DPSCS and Town of Sykesville Cut the Ribbon on Huge Inmate-Made Masonry “Gateway Signs”

ribbon cutting

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Towson, MD (October 6, 2011)---Secretary Gary Maynard and other top officials of the Maryland Department of Public Safety and Correctional Services joined Sykesville, Carroll County, and State elected officials today to cut the ribbon on large masonry signs built by inmates at the entrance to Warfield Commerce and Cultural Center on Route 32.

The signs, each 50-feet long and six-feet tall, mark the entrance to the town of Sykesville’s new Warfield business complex, at the redesigned intersection at Route 32 and Springfield Avenue which also serves as the gateway into downtown Sykesville. Low-security pre-release inmates built the signs after receiving training in masonry while incarcerated. Three of the inmate masons were on hand to see their project dedicated.

ribbon cutting

The sign-building project is part of Public Safety Works, the rapidly-expanding DPSCS effort to allow inmates who are close to release the opportunity to pay society back through significant projects that towns and non-profits might otherwise not be able to afford.  This particular project also capitalized on DPSCS’ focus on workforce development where offenders learn occupational skills behind bars.  In FY11 alone 850 offenders completed some type of training that resulted in certificates in occupations such as masonry, carpentry and printing.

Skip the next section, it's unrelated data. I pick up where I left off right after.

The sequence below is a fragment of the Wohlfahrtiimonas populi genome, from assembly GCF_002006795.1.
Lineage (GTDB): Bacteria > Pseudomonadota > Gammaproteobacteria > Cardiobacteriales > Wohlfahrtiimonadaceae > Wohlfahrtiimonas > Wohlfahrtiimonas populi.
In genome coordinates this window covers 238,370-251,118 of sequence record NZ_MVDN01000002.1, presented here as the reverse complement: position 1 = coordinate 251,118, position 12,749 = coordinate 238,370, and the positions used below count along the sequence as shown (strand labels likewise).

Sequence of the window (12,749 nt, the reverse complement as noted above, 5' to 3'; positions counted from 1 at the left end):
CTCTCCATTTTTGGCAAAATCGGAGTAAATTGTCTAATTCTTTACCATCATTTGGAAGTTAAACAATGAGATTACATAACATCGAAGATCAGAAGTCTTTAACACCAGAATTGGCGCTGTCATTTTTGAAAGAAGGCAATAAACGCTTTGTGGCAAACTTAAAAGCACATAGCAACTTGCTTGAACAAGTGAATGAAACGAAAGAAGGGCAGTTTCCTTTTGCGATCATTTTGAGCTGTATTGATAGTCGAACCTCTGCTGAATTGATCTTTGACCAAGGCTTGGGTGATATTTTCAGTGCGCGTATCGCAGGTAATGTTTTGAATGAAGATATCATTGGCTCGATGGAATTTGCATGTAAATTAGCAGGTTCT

“What we see here,” said DPSCS Secretary Gary Maynard, “is a truly a meaningful inmate project. Inmates learned valuable skills they can use when they get out, while at the same time helping Sykesville complete a project that might have been difficult to do without them.”

“We’re so glad Secretary Maynard told us about these projects,” said State delegate Susan Krebs. “And we have lots of ideas on how to use these men’s talents beyond this project.”

“The signs are just beautiful,” said Warfield Development President Brad Rees, who hopes one day soon to see a business and cultural park filled with tenants.

Public Safety Works (PSW) continues to gain traction and popularity all across Maryland. Just within the past two weeks alone, PSW inmate crews have cleaned a mile of debris-littered beach at Sandy Point State Park (Anne Arundel County); helped Port Deposit (Cecil County)  recover from disastrous flooding; and restored a dangerous and overgrown playground in LaVale (Allegany County).